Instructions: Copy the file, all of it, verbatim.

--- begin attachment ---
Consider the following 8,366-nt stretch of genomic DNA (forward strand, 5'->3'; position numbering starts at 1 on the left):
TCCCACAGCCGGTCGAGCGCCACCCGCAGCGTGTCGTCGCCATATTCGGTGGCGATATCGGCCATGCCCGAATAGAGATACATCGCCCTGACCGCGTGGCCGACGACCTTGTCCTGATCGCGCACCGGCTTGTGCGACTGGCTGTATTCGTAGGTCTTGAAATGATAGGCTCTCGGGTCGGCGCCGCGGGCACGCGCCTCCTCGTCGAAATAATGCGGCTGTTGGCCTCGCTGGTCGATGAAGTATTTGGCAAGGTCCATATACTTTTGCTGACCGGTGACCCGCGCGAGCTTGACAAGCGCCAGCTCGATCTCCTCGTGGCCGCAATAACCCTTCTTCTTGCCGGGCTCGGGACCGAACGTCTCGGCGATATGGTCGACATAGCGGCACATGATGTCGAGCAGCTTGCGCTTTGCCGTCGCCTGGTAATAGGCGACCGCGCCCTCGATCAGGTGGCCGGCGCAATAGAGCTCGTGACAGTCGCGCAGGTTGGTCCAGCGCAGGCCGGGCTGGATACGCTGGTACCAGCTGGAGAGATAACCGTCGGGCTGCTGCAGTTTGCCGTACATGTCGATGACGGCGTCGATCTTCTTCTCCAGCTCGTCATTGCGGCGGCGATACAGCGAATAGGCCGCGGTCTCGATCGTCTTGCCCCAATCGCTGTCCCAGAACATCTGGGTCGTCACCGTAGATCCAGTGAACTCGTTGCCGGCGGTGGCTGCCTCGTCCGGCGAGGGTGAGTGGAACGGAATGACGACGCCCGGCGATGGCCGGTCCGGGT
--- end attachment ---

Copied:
Consider the following 8,366-nt stretch of genomic DNA (forward strand, 5'->3'; position numbering starts at 1 on the left):
TCCCACAGCCGGTCGAGCGCCACCCGCAGCGTGTCGTCGCCATATTCGGTGGCGATATCGGCCATGCCCGAATAGAGATACATCGCCCTGACCGCGTGGCCGACGACCTTGTCCTGATCGCGCACCGGCTTGTGCGACTGGCTGTATTCGTAGGTCTTGAAATGATAGGCTCTCGGGTCGGCGCCGCGGGCACGCGCCTCCTCGTCGAAATAATGCGGCTGTTGGCCTCGCTGGTCGATGAAGTATTTGGCAAGGTCCATATACTTTTGCTGACCGGTGACCCGCGCGAGCTTGACAAGCGCCAGCTCGATCTCCTCGTGGCCGCAATAACCCTTCTTCTTGCCGGGCTCGGGACCGAACGTCTCGGCGATATGGTCGACATAGCGGCACATGATGTCGAGCAGCTTGCGCTTTGCCGTCGCCTGGTAATAGGCGACCGCGCCCTCGATCAGGTGGCCGGCGCAATAGAGCTCGTGACAGTCGCGCAGGTTGGTCCAGCGCAGGCCGGGCTGGATACGCTGGTACCAGCTGGAGAGATAACCGTCGGGCTGCTGCAGTTTGCCGTACATGTCGATGACGGCGTCGATCTTCTTCTCCAGCTCGTCATTGCGGCGGCGATACAGCGAATAGGCCGCGGTCTCGATCGTCTTGCCCCAATCGCTGTCCCAGAACATCTGGGTCGTCACCGTAGATCCAGTGAACTCGTTGCCGGCGGTGGCTGCCTCGTCCGGCGAGGGTGAGTGGAACGGAATGACGACGCCCGGCGATGGCCGGTCCGGGT